A Collection of Newspaper Clippings Documenting the Press Coverage of the Divorce of Shakespearean Actor Edwin Forrest from His Wife Catherine N Forrest for Adultery in 1850 to 1853 Collected and Kept by the Edwin Forrest Lodge No 2 American Order of Freemasonry

$425.00

Edwin Forrest 1806 – 1872, the famous American Shakespearean, was born in Philadelphia. Forrest’s ill-advised divorce filing in Pennsylvania was voted down and thereby denied by the Pennsylvania legislature. He filed in New York on June 17, 1850, by which time the story had become a sensation and was picked up by Nathaniel Parker Willis. Willis enhanced his literary reputation with this story in his Home Journal which became Town and Country. Willis was beaten severely by Forrest and sued for damages, collecting $2,500.

Description

Forrest, Edwin. A Collection of Newspaper Clippings Documenting the Press Coverage of the Divorce of Shakespearean Actor Edwin Forrest from His Wife Catherine N. Forrest for Adultery in 1850 – 1853 Collected and Kept by the Edwin Forrest Lodge No. 2, American Order of Freemasonry. 11 ½ in x 8 ½ in, 177 pages. Bookplate of the Edwin Forrest Lodge No.2, A. O. of F.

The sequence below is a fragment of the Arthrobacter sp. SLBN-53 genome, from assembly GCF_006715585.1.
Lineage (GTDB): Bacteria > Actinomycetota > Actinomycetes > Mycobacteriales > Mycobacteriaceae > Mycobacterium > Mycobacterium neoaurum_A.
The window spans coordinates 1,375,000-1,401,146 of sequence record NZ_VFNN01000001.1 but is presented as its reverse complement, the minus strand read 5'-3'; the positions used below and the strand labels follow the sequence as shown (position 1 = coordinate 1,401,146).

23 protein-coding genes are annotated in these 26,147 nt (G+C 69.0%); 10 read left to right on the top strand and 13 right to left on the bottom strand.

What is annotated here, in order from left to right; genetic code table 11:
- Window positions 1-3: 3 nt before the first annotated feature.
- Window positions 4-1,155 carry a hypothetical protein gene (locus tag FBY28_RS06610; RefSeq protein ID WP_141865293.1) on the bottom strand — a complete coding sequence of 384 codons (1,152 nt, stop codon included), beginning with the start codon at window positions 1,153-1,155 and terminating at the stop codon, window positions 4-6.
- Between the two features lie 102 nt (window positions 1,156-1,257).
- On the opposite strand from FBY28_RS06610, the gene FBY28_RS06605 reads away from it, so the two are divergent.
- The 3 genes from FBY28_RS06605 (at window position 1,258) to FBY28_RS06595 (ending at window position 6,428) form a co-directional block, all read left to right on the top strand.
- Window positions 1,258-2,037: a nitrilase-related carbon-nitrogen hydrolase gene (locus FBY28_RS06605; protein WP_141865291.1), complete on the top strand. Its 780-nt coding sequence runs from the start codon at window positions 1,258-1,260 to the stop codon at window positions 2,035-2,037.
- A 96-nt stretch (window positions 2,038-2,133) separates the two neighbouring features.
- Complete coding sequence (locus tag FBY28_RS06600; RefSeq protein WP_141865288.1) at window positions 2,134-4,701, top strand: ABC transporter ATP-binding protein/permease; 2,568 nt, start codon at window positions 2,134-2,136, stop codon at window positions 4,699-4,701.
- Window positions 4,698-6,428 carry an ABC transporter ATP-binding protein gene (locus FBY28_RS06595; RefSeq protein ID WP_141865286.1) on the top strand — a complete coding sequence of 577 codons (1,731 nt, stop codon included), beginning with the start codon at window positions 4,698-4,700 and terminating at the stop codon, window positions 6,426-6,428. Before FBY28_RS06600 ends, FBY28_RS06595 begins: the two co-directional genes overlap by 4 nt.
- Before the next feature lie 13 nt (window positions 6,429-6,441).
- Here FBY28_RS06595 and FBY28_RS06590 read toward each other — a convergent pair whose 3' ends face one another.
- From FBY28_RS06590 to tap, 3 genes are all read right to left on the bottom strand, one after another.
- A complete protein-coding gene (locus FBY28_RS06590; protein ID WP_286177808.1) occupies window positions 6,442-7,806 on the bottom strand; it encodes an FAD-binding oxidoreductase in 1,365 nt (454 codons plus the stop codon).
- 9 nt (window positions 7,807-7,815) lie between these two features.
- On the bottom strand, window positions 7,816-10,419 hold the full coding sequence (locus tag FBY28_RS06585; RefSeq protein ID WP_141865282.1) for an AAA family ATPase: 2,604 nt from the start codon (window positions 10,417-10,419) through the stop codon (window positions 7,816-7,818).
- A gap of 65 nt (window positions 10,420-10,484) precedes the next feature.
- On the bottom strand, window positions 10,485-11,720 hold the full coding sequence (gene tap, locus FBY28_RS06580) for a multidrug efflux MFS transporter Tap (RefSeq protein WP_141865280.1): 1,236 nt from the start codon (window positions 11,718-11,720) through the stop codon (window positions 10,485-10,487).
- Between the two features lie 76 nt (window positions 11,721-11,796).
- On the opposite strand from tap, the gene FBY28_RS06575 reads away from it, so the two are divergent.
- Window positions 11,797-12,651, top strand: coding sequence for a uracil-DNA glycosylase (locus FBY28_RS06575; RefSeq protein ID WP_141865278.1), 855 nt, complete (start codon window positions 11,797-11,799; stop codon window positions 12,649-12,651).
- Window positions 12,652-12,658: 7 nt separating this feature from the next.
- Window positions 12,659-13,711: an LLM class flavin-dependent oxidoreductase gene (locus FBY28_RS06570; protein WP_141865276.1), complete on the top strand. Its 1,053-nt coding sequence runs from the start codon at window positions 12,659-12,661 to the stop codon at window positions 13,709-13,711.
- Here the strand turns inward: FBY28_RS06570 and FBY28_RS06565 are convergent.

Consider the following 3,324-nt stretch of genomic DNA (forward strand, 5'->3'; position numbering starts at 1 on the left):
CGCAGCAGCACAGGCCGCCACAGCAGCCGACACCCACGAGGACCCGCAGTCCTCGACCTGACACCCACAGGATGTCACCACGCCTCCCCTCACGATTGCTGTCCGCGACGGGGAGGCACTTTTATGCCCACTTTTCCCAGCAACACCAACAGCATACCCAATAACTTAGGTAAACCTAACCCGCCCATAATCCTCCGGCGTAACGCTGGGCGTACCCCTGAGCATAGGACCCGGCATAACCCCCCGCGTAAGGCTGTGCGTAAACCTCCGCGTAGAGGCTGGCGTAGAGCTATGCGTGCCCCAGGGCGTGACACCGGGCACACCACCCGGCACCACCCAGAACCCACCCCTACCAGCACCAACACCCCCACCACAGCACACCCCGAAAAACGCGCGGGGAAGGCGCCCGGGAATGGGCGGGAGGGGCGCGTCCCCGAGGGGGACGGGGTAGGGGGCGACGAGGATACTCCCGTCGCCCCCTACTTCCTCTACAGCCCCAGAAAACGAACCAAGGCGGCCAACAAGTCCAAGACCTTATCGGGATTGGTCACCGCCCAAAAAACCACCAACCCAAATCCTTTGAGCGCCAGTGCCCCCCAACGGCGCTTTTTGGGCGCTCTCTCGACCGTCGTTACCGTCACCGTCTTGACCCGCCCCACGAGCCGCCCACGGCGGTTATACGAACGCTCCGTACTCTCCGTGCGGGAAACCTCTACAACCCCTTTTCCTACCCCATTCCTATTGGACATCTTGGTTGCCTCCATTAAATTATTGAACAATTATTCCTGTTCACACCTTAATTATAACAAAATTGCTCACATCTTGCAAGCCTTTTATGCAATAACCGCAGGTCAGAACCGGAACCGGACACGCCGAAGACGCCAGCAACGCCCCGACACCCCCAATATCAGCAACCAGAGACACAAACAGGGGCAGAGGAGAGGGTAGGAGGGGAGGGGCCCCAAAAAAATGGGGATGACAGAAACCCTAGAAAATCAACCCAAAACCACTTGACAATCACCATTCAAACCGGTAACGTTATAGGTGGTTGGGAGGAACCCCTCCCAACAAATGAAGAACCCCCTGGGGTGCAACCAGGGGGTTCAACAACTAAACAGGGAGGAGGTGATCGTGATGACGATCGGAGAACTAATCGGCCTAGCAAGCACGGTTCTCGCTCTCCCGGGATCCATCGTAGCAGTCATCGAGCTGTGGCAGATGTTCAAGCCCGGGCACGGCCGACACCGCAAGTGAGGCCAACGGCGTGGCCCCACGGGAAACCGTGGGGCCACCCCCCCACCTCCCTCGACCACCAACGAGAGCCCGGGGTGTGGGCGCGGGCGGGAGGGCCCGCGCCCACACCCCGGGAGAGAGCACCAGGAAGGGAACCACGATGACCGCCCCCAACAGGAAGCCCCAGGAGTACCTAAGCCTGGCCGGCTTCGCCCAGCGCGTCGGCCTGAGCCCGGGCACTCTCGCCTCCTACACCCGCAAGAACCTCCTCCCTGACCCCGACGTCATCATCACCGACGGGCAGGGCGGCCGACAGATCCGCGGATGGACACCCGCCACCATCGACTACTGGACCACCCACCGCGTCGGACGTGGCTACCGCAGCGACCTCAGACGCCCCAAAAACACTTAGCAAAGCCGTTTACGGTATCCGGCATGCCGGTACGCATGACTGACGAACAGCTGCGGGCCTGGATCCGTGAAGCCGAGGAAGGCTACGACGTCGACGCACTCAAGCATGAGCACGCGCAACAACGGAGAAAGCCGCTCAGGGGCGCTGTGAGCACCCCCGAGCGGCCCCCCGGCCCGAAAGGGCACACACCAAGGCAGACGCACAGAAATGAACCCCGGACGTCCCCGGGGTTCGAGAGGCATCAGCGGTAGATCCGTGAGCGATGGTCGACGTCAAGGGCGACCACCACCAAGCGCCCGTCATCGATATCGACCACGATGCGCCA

Edwin Forrest 1806 – 1872, the famous American Shakespearean, was born in Philadelphia. Forrest’s ill-advised divorce filing in Pennsylvania was voted down and thereby denied by the Pennsylvania legislature. He filed in New York on June 17, 1850, by which time the story had become a sensation and was picked up by Nathaniel Parker Willis. Willis enhanced his literary reputation with this story in his Home Journal which became Town and Country. Willis was beaten severely by Forrest and sued for damages, collecting $2,500. Forrest also lost his divorce suit in New York and did considerable damage to his professional reputation. Catherine N. Sinclair maintained her acting career after the New York judgement in her favor. Reviews of her career in 1852 are included in this collection. In six sections: Proceedings in Pennsylvania; Comments of the Press; the Divorce Case; Comments of the Press; Arguments of Mr. J. Van Buren; Mrs. Sinclair’s Career with the Stage. In a heavy pasteboard binding with a leather spine, with the front hinge  weakened but holding. This is still a sturdy but now worn blank album made and sold by William H. Maurice, Stationery, 108 Chestnut Street, Philadelphia, opposite the Franklin House, with his large bookseller’s label in both the front and back of the album. These clippings were taken from non-acidic broadsheets and are in a fine state of preservation. Ink labels and brief manuscript annotations above some clippings.

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